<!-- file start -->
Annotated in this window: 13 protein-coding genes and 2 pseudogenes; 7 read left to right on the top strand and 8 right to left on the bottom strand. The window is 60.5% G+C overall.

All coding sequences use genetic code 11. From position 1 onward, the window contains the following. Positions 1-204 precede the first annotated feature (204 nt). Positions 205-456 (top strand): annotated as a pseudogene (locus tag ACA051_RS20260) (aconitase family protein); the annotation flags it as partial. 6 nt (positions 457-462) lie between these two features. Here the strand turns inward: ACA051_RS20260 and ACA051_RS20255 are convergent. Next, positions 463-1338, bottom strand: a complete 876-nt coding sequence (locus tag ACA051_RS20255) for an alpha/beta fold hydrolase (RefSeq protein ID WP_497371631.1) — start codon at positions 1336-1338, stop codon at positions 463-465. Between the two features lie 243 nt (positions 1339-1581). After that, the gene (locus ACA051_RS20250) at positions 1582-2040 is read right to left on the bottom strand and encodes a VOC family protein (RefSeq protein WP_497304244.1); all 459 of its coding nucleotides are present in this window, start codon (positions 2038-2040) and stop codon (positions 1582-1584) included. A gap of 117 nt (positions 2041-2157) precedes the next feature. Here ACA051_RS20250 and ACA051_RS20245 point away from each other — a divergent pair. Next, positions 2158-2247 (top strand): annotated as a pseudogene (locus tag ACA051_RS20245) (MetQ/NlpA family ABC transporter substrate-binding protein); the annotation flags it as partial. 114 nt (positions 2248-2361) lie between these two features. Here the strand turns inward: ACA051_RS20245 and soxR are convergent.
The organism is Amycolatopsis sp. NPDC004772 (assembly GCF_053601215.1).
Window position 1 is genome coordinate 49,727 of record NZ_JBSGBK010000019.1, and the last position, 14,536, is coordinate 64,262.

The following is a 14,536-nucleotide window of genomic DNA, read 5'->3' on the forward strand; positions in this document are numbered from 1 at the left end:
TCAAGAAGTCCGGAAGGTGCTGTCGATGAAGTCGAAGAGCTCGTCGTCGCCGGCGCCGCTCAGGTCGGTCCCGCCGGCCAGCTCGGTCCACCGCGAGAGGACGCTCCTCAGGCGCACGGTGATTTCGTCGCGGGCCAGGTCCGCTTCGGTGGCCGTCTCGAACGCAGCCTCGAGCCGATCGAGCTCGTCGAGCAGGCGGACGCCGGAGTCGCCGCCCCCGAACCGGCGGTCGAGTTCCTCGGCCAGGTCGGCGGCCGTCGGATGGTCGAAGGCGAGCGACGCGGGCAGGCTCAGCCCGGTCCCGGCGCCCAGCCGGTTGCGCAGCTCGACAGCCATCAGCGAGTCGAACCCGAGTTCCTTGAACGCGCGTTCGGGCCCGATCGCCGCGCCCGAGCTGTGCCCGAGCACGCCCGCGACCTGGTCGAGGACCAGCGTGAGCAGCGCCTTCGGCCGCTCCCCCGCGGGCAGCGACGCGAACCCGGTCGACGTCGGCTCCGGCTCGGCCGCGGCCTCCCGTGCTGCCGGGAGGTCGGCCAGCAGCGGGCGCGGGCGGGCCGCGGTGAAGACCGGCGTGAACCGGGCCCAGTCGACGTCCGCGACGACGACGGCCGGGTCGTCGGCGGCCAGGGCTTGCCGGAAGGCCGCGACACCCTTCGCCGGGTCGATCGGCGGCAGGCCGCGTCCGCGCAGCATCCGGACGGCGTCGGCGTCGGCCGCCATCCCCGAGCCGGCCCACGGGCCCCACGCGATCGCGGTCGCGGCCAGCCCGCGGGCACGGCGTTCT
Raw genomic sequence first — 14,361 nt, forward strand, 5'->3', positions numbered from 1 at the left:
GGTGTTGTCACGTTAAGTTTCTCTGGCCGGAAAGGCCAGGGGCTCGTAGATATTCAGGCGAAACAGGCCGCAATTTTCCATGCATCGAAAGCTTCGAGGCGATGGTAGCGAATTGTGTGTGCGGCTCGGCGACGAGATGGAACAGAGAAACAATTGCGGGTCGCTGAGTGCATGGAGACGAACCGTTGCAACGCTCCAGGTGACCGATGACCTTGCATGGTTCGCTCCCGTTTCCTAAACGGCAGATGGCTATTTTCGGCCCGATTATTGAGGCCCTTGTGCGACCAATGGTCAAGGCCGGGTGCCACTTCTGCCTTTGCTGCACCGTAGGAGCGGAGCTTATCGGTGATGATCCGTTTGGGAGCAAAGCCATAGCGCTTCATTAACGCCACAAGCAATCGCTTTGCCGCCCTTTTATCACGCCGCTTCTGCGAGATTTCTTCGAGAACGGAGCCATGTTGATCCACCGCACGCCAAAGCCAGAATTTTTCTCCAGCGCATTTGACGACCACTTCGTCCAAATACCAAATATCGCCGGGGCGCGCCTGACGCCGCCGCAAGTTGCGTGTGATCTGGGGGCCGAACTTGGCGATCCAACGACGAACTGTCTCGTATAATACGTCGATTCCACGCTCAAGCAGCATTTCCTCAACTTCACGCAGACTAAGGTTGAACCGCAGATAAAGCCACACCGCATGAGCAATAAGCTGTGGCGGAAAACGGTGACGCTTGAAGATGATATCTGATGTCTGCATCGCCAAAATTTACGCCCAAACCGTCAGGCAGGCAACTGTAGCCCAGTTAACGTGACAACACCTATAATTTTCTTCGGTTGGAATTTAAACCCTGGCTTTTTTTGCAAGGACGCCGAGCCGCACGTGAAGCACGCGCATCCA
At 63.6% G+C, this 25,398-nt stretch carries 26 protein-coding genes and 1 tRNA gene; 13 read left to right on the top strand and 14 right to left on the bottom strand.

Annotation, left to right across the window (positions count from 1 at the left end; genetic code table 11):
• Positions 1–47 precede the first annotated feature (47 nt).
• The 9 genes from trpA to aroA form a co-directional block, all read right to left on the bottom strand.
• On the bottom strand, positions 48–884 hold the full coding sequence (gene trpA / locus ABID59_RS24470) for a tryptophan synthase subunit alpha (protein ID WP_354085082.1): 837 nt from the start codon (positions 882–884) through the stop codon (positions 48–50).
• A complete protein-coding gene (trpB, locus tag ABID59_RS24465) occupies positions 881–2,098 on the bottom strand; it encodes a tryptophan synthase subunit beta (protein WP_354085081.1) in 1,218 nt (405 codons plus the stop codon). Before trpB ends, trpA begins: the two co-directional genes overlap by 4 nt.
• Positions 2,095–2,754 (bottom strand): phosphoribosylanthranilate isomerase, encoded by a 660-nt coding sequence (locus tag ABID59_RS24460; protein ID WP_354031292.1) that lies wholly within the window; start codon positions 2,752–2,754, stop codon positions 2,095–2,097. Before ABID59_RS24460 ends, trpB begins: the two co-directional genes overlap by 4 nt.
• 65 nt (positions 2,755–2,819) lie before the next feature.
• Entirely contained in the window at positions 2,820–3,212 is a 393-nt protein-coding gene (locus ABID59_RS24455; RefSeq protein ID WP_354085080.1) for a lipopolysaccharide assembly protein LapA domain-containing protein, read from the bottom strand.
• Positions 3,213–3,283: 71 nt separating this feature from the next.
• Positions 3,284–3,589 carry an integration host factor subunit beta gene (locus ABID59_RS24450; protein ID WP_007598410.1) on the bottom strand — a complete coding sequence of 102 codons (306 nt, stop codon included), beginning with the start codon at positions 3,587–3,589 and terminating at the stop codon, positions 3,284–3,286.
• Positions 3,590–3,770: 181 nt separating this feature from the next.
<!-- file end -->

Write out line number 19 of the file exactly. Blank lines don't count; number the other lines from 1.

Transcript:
• Positions 3,284–3,589 carry an integration host factor subunit beta gene (locus ABID59_RS24450; protein ID WP_007598410.1) on the bottom strand — a complete coding sequence of 102 codons (306 nt, stop codon included), beginning with the start codon at positions 3,587–3,589 and terminating at the stop codon, positions 3,284–3,286.